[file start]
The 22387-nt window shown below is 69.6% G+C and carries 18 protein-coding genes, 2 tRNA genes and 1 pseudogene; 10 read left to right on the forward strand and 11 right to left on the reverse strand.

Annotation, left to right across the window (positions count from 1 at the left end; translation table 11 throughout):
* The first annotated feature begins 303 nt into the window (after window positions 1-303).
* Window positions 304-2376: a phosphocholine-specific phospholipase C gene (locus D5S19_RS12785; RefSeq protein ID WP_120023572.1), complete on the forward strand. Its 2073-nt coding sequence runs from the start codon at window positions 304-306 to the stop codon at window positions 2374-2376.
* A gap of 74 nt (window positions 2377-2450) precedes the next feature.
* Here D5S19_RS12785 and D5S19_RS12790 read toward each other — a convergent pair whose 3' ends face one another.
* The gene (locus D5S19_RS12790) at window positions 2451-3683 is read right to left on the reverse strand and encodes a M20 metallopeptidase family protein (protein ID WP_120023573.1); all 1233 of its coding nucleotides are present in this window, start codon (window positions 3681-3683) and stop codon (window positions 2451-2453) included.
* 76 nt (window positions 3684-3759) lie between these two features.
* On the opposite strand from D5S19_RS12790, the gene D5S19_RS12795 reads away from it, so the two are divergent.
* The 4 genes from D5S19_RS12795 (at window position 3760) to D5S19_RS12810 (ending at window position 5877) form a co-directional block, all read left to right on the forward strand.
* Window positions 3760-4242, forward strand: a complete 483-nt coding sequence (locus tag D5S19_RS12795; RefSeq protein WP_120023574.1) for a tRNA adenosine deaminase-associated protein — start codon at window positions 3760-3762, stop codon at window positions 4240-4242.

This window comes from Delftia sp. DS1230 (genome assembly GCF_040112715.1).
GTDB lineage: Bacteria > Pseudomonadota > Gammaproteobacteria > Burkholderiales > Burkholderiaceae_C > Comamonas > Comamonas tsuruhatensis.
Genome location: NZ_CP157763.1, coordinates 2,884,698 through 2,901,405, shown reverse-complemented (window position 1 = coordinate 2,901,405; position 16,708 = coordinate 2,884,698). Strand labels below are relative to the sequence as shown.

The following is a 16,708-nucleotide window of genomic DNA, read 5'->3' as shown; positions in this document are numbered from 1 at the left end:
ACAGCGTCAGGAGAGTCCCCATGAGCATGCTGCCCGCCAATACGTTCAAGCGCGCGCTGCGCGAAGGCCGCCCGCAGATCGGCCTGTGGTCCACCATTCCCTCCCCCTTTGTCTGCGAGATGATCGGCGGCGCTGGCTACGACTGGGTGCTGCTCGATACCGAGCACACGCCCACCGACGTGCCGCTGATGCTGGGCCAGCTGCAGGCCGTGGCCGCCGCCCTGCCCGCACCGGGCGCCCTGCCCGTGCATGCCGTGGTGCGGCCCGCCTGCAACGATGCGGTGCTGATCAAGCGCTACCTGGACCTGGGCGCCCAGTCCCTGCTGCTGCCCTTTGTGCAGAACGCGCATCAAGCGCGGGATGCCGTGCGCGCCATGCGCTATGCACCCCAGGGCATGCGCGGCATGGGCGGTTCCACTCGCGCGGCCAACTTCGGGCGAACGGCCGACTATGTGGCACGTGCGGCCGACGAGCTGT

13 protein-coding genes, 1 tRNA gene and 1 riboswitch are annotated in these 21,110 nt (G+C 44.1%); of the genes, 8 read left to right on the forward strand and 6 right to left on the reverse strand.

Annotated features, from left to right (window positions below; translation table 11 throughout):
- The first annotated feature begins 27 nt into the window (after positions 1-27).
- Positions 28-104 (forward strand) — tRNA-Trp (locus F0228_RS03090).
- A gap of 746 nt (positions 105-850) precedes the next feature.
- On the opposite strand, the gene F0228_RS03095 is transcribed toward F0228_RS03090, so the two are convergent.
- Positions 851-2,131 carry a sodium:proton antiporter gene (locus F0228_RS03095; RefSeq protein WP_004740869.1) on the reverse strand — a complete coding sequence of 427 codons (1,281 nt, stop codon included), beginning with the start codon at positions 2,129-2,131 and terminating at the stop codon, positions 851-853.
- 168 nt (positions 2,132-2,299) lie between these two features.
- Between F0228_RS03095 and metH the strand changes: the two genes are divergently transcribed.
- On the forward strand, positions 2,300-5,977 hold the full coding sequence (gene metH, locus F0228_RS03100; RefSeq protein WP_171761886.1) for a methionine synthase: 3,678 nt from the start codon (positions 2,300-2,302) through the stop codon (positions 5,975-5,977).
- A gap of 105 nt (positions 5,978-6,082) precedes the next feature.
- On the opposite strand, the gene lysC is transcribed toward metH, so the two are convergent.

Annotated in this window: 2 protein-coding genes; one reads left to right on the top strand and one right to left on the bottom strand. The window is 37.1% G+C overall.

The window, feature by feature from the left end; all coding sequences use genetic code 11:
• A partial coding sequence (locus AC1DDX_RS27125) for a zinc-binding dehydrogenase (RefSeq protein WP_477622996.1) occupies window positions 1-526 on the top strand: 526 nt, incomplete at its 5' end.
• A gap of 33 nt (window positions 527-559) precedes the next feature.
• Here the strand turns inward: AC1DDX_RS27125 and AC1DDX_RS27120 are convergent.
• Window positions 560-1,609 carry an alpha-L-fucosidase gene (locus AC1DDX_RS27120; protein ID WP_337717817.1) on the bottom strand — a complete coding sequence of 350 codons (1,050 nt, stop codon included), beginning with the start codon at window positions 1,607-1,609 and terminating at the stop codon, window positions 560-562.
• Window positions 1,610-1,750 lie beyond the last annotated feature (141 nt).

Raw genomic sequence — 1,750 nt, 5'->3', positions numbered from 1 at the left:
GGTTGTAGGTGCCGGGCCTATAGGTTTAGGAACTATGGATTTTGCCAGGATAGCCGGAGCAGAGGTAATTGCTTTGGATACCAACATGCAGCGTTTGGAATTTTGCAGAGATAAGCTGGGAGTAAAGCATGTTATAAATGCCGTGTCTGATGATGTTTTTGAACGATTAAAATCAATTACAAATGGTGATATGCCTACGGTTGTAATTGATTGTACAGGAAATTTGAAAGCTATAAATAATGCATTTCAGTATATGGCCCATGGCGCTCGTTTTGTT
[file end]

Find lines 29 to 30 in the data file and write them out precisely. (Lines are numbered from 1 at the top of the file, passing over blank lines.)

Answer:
Annotated in this window: 2 protein-coding genes; one reads left to right on the top strand and one right to left on the bottom strand. The window is 37.1% G+C overall.

The window, feature by feature from the left end; all coding sequences use genetic code 11: